Why You Need 5G + Fiber Together
5G and fiber-optic broadband are the two hottest high-speed internet technologies around. Over the next few years you’re going to hear a lot more about them as they become more widely available across the country. While it might sound like 5G and fiber are in competition, they’re really both complementary ways of getting more people in more places fast, stable internet access.
Here’s what you need to know.
What is fiber-optic broadband service?
Fiber-optic broadband is a super-high-speed fixed-line connection to your home. It’s like a cable connection, except instead of traveling along old copper telephone wires, the data you upload or download travels, using lasers, through clear, flexible glass cables. It’s a significant, future-proof upgrade.
Fiber is the fastest way of transmitting large amounts of data over the internet, and it’s not only for connections to your home. While most internet service providers offer gigabit speeds—even multi-gig speeds—to home users, Google has an undersea cable connecting North America and Asia with a bandwidth of 60 Tbps (60,000,000 Mbps). This is just one example of the speed fiber brings to the internet. There’s a lot of untapped potential with the technology, so we can expect to see faster speeds in the future as they’re needed.
Fiber is a fixed-line connection. It runs through a fiber-optic cable to a box in your home. To get a wireless connection to that fiber, you need to use a Wi-Fi router. As you’ve probably noticed, even the best Wi-Fi routers don’t have a range of more than a few dozen feet. The technology of Wi-Fi routers continues to improve. Still, with some internet services, you’ll find that your smartphone has to rely on a cellular connection—which is where the newer 5G, or existing 4G or 3G, comes in.
What is 5G wireless service?
5G service is the fifth generation of cellular phone service. 1G was cellular voice calls, 2G added SMS (text messaging), 3G allowed for basic internet browsing and 4G—which most people have now—sped things up a lot. 5G will be another huge step forward: It’s designed to have a peak data capacity of 20 Gbps and an average of more than 100 Mbps. That’s up to five times faster than existing 4G connections.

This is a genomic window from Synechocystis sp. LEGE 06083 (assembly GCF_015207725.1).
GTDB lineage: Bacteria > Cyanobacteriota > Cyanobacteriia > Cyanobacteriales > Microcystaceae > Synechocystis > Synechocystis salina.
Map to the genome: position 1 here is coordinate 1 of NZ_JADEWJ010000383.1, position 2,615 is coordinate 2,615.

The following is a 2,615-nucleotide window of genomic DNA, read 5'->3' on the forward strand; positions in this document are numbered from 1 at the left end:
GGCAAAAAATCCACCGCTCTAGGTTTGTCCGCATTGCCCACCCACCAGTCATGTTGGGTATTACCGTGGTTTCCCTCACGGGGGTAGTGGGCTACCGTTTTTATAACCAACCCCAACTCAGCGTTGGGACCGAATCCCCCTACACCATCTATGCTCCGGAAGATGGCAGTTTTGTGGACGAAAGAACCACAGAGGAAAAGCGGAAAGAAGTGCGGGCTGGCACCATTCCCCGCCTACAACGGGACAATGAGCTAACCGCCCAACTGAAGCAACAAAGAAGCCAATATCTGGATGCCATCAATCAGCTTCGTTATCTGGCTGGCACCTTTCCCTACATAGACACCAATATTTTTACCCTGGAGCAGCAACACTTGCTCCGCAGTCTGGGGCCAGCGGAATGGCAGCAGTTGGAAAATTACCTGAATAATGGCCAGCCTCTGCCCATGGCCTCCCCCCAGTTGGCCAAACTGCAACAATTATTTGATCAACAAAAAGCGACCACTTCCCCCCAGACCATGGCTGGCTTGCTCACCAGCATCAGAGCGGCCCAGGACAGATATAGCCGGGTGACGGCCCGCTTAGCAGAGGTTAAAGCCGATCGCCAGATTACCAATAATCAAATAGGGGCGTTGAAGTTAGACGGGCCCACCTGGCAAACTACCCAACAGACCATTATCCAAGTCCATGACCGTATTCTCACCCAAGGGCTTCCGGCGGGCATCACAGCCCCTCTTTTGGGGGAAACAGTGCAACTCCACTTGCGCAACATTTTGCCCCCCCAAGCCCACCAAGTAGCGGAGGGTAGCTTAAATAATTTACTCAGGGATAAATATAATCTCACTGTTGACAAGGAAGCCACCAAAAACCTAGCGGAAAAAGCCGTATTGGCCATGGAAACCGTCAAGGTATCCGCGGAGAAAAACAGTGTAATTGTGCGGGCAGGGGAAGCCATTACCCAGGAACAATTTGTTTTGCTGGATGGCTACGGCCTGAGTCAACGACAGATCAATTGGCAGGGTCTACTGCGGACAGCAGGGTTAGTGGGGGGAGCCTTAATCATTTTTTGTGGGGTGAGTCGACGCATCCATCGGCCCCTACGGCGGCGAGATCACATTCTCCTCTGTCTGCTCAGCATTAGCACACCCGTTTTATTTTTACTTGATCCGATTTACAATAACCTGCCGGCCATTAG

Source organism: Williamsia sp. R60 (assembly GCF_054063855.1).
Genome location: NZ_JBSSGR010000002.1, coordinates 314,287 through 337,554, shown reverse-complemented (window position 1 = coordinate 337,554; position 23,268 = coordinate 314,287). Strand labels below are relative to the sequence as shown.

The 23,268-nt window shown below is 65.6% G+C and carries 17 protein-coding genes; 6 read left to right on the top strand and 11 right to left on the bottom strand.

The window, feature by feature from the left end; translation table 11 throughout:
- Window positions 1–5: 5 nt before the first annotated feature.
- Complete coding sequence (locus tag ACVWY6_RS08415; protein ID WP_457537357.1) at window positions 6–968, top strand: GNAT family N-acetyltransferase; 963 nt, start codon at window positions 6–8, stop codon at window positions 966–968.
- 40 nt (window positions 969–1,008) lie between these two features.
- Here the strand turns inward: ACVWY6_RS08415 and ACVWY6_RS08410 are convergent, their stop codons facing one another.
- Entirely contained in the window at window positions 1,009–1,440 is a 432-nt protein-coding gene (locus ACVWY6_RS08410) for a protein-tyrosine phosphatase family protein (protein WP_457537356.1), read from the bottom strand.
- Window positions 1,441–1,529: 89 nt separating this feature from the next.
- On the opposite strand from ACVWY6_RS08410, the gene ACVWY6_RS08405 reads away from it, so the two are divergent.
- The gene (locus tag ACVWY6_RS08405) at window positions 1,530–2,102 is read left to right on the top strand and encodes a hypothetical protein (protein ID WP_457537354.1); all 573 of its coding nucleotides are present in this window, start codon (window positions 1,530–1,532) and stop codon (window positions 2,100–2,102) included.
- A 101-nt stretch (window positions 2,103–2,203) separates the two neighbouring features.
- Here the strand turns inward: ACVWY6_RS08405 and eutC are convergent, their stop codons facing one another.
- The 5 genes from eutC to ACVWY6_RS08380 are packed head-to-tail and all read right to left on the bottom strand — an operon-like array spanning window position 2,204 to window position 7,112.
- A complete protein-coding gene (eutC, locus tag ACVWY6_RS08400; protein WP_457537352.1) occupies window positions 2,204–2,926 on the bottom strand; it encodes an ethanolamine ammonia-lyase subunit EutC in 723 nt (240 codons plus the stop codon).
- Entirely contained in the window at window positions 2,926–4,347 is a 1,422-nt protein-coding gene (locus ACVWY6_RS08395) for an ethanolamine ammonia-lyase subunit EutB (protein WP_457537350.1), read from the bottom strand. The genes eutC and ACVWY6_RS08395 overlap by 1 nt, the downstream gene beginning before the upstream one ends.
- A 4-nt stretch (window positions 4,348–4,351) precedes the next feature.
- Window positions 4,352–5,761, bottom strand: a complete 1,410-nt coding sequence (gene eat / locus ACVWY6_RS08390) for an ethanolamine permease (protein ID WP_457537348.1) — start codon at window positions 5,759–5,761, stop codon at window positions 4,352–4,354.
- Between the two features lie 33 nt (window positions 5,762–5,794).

But it’s not just speed. 5G will also have lower latency and much greater capacity than 4G, which means more stable connections for more people and at the same time. If you’re at a ball game with a crowd of thousands, for example, the cell network won’t have any issues.
To connect to the 5G network, you might need to upgrade your smartphone if you haven’t in a few years. For example, only the latest iPhones—the iPhone 12, 12 mini, 12 Pro, and 12 Pro Max—can use it. On the Android platform, the Samsung Galaxy S21 Ultra and the LG V60 ThinQ are two newly launched models that are compatible.
The 5G network actually runs on top of the commercial fiber network. When your phone transmits data to a cell tower (or increasingly, a small cell), that’s the only bit of the connection that’s wireless. The cell tower is hooked up to a big fat fiber cable that connects it to the rest of the internet. At your home, your provider will install a 5G receiver—either inside or outside—to receive the signal and connect your home to service.
Will I need 5G or fiber?
5G and fiber aren’t really competing technologies, they’re complementary. In some cases, a 5G connection is what you want; in others, a fiber connection is clearly superior.
Here are some of the advantages and disadvantages of both options.
- Are the fastest way to connect your home to the internet.
- Offer a stable, high-bandwidth connection that lots of people can use at once.
- Are only wireless if you are within range of your Wi-Fi router.
- Are mainly for connecting individual mobile devices like smartphones, tablets and some parts of the Internet of Things (IoT) to the internet.
- Can be incredibly fast, if you’re in an area with the right kind of coverage. 5G network capacity will take a few years to complete, so it won’t yet be superfast everywhere. It will take some time to always notice the difference.
- Are probably subject to a data cap from your cellular provider.
As you can see, if you want the fastest connection available at all times, you’ll probably need both a 5G cell plan for your smartphone and a fiber-optic setup at home for all of your family’s computers, Kindles, games consoles and set-top boxes.
Will 5G replace my home internet?
Today, 5G does not have the speed of a fiber connection, nor the symmetrical upload and download speeds that fiber is known for. And while many ISPs are expanding their fiber networks, 5G tends to be available mostly in larger cities. So it’s not widespread.
On the whole, 5G isn’t really a replacement for an existing fiber line. Fiber is your best bet for connecting your home to internet service, and today 5G will let you take your connectivity on the road.
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